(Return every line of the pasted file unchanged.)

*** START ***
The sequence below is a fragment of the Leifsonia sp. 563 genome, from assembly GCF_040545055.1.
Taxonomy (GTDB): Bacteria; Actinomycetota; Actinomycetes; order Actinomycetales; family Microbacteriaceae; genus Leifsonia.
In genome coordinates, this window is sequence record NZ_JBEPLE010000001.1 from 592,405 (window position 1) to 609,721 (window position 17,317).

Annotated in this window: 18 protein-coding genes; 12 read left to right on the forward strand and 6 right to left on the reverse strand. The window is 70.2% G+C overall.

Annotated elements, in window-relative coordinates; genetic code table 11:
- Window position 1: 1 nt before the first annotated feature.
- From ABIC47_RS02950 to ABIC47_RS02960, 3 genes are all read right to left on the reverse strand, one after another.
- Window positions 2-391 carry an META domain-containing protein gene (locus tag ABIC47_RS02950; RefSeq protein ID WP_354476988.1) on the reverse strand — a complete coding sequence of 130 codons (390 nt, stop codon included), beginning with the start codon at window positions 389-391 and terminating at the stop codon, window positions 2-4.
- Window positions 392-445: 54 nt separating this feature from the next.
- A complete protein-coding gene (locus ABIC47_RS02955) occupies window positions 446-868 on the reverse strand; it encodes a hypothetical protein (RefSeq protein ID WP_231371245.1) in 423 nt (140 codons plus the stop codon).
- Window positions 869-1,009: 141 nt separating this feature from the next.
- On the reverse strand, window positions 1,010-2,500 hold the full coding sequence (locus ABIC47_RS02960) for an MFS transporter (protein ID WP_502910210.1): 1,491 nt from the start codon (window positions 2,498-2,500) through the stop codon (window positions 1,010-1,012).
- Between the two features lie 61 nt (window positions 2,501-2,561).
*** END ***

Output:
The sequence below is a fragment of the Leifsonia sp. 563 genome, from assembly GCF_040545055.1.
Taxonomy (GTDB): Bacteria; Actinomycetota; Actinomycetes; order Actinomycetales; family Microbacteriaceae; genus Leifsonia.
In genome coordinates, this window is sequence record NZ_JBEPLE010000001.1 from 592,405 (window position 1) to 609,721 (window position 17,317).

Annotated in this window: 18 protein-coding genes; 12 read left to right on the forward strand and 6 right to left on the reverse strand. The window is 70.2% G+C overall.

Annotated elements, in window-relative coordinates; genetic code table 11:
- Window position 1: 1 nt before the first annotated feature.
- From ABIC47_RS02950 to ABIC47_RS02960, 3 genes are all read right to left on the reverse strand, one after another.
- Window positions 2-391 carry an META domain-containing protein gene (locus tag ABIC47_RS02950; RefSeq protein ID WP_354476988.1) on the reverse strand — a complete coding sequence of 130 codons (390 nt, stop codon included), beginning with the start codon at window positions 389-391 and terminating at the stop codon, window positions 2-4.
- Window positions 392-445: 54 nt separating this feature from the next.
- A complete protein-coding gene (locus ABIC47_RS02955) occupies window positions 446-868 on the reverse strand; it encodes a hypothetical protein (RefSeq protein ID WP_231371245.1) in 423 nt (140 codons plus the stop codon).
- Window positions 869-1,009: 141 nt separating this feature from the next.
- On the reverse strand, window positions 1,010-2,500 hold the full coding sequence (locus ABIC47_RS02960) for an MFS transporter (protein ID WP_502910210.1): 1,491 nt from the start codon (window positions 2,498-2,500) through the stop codon (window positions 1,010-1,012).
- Between the two features lie 61 nt (window positions 2,501-2,561).